NOTE: Hover over the bold words for definitions or see the Glossary.
This species was originally decribed as Unio decoratus
by Isaac Lea in 1852. The Carolina heelsplitter is a medium-sized mussel that has an ovate, trapezoid-shaped shell. The largest known specimen of the species measures 114.8 millimeters in length. The shell is yellowish, greenish brown to dark brown in color and younger specimens have greenish brown or black rays. The nacre
is pearly white to bluish-white, grading to orange in the area of the umbo
. In older specimens, the entire nacre may be a mottled pale orange. The lateral teeth
are well developed but thin and rather delicate. The left valve
has two blade-like pseudocardinal teeth
and the right valve
has one. The left valve may also have an interdental projection
The complete historic range of the species is unknown, but available information indicates it was once fairly widely distributed in the Catawba and Pee Dee river basins in North Carolina and Pee Dee and Savannah Rivers basins (and possibly the Saluda River Basin) in South Carolina. Prior to 1987, the Carolina heelsplitter had not been found since the mid-19th century. There are only six known remaining populations of this species-two in North Carolina and four in South Carolina. The North Carolina populations are located in Goose Creek (Pee Dee River Basin) and Waxhaw Creek (Catawba River Basin) in Union County. In South Carolina, there is one population in the Lynches River, including Flat Creek (Pee Dee River Basin), one in Gills Creek (Catawba River Basin), one in Cuffytown Creek (Savannah River Basin), and another population in the Turkey Creek drainage (Savannah River Basin). Distribution by County in North Carolina Summary: Pee Dee River Basin: Union Co. (Goose Cr. Subbasin, and Lynches River Subbasin-water flows into occupied South Carolina habitat), Mecklenburg Co. (Goose Cr. Subbasin); Catawba River Basin: Union Co. (Waxhaw Cr. Subbasin). NOTE: All headwater areas that flow into these occupied habitats should receive special management.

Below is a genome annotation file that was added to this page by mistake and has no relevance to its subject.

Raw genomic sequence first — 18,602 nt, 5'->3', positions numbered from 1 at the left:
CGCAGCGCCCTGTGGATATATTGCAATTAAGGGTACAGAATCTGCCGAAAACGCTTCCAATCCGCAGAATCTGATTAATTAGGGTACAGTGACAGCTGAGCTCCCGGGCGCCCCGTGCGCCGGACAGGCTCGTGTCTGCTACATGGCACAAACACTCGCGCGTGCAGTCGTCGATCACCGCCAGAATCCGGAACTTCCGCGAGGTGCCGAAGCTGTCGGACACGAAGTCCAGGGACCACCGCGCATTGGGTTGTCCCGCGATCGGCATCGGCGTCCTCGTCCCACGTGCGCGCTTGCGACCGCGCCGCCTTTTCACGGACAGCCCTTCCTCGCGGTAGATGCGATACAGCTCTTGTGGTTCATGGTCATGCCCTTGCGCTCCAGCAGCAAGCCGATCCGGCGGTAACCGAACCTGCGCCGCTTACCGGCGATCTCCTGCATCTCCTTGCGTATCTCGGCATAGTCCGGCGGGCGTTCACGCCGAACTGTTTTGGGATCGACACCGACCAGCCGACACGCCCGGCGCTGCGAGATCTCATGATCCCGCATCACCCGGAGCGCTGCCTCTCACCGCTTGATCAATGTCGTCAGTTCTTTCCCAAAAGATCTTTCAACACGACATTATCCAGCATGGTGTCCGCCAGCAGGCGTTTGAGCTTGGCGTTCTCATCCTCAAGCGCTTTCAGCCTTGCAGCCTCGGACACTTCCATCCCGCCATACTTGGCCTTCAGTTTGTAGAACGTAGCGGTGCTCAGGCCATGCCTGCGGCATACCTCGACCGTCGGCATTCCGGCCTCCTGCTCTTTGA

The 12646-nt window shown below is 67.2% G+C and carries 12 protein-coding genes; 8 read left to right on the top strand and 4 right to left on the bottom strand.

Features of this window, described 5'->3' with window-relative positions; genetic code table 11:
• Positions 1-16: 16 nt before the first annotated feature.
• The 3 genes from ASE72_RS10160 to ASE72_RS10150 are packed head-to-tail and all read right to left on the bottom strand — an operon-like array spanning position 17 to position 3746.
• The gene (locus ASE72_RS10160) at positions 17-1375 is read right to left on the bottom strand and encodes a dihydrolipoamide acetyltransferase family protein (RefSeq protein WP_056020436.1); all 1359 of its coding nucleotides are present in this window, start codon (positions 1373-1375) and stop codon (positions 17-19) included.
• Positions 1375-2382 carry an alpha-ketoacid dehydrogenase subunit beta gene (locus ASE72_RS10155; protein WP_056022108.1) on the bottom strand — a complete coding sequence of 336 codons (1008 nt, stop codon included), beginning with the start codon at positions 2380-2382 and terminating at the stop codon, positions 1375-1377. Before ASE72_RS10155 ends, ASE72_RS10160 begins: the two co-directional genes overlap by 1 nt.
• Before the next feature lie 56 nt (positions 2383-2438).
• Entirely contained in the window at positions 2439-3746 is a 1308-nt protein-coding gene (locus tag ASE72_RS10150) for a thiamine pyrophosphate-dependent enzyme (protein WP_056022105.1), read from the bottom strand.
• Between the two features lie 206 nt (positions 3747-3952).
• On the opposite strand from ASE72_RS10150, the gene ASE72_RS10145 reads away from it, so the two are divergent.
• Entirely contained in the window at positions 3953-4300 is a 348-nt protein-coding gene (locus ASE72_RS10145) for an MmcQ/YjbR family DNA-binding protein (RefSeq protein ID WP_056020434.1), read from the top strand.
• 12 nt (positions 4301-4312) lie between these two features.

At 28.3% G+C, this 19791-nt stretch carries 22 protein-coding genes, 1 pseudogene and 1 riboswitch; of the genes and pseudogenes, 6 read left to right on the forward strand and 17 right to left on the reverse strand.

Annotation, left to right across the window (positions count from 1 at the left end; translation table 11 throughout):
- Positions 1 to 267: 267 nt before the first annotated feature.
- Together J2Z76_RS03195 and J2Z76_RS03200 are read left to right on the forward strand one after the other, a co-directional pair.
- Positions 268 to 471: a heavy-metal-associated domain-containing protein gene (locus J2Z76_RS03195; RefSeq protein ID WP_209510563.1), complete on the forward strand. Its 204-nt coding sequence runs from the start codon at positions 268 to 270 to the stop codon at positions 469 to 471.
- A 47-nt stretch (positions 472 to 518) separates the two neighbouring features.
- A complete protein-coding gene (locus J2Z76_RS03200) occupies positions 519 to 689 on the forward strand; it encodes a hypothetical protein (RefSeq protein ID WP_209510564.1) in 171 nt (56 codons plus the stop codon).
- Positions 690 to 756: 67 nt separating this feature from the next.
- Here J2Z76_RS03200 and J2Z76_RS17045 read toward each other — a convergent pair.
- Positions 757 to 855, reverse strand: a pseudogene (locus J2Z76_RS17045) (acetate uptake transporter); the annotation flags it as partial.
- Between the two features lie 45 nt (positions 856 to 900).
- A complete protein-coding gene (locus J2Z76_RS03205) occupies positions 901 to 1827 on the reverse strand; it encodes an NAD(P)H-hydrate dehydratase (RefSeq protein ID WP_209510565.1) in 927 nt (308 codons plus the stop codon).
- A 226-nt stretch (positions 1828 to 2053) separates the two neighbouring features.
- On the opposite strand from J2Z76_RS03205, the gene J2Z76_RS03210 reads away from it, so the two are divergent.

Historically, the Carolina heelsplitter was reported from small to large streams and rivers as well as ponds. The ponds referred to in historic records are believed to have been mill ponds on small streams. In North Carolina, this species is found in a variety of substrates usually near stable, well-shaded stream banks. However, Turkey Creek, South Carolina specimens have also been found in the main channel of the stream, in relatively clean substrate comprised of sand, gravel, and cobble. The stability of stream banks appears to very important to the species.
Because of its rarity, little is known about the life history of the Carolina heelsplitter. No fish have been identified as hosts (fish host) for this species.
General Life History For Mussels